What was the specific DTC code? EGR valves don't fail that often; DPFE sensors OTOH do fail regularly on your model year. They were problematic on the early cars because heat and moisture would kill the internal electronics.
If the code was P0401 - EGR Flow Insufficient Detected, you may be barking up the wrong tree. Here's a quick and dirty preliminary test for the EGR valve: Engine off, remove the vacuum line from the nipple at the top of the valve. Apply vacuum by sucking on a clean piece of hose attached to the nipple. Release. You should hear the valve make an audible "clunk" as it closes. You should also feel the suction on the internal spring loaded diaphragm as you breathe in. That means the valve is opening and closing. That's all the EGR valve is; a vacuum operated, spring loaded "door". Sometimes they do carbon up and get clogged and get stuck open.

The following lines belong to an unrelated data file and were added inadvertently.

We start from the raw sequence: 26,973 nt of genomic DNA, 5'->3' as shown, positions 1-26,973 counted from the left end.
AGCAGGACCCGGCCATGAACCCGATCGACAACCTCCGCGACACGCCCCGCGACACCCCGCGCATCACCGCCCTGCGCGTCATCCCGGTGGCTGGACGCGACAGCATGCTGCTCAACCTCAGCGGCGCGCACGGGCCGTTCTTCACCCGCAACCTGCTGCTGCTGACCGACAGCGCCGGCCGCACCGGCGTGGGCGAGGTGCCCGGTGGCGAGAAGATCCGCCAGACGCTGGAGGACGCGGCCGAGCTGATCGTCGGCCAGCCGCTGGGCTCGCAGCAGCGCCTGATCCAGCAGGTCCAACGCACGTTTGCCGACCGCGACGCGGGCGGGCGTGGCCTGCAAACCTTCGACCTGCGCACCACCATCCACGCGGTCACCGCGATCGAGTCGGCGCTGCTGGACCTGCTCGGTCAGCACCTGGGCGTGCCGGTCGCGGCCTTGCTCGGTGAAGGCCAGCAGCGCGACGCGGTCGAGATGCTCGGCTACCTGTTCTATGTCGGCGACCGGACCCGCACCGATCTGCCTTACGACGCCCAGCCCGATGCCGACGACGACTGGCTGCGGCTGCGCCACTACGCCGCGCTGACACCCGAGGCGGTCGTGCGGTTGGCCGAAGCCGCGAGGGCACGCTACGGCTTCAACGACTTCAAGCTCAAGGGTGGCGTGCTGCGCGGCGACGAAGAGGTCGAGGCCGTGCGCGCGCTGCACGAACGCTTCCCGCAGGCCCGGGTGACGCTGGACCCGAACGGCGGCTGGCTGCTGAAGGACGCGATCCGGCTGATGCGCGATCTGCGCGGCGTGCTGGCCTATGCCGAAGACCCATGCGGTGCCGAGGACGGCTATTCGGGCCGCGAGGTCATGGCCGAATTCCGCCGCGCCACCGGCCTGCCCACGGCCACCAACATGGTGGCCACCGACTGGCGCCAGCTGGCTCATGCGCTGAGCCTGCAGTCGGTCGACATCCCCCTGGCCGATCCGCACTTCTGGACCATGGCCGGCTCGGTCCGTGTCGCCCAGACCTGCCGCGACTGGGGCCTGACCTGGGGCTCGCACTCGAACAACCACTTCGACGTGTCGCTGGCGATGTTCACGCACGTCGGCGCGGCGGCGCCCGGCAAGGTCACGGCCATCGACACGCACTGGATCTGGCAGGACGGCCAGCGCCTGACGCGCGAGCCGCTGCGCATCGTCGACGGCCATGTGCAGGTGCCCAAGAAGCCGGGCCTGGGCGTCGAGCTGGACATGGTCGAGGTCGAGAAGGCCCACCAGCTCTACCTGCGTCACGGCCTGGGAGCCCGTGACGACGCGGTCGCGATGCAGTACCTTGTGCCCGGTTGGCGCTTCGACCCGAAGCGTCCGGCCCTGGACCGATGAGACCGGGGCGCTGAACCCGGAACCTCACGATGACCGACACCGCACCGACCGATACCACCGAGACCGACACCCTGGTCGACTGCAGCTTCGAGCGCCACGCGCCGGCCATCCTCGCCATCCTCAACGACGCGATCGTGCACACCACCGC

If the test fails and you really want to remove the EGR valve, remove the entire EGR tube and assembly. There are two ten (?) mm bolts where the tube attaches to the metal port on the intake manifold (below the valve body). Undo those, remove the coil to gain access and remove a couple more retaining clips as you work your way to the front of the engine. Loosen the large nut where the tube enters the exhaust manifold (which can be a problem in itself, but access is generally better than at the back of the engine. You may need to attack it from under the car.) Once the entire pipe and valve is off the car, then you can pull it apart.
But you'll be sorry for all that work if it doesn't cure your problem and your DPFE sensor is the part that's faulty. DPFE sensors take five minutes to replace. Investigate a bit further. My $0.02